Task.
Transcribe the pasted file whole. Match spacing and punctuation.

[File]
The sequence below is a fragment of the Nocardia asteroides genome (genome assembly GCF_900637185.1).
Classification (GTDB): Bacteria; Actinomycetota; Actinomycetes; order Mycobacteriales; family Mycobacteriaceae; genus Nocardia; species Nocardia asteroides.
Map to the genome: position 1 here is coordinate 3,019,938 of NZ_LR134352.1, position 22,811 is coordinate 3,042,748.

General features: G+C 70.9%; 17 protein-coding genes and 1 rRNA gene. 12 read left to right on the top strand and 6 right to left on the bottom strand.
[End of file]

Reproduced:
The sequence below is a fragment of the Nocardia asteroides genome (genome assembly GCF_900637185.1).
Classification (GTDB): Bacteria; Actinomycetota; Actinomycetes; order Mycobacteriales; family Mycobacteriaceae; genus Nocardia; species Nocardia asteroides.
Map to the genome: position 1 here is coordinate 3,019,938 of NZ_LR134352.1, position 22,811 is coordinate 3,042,748.

General features: G+C 70.9%; 17 protein-coding genes and 1 rRNA gene. 12 read left to right on the top strand and 6 right to left on the bottom strand.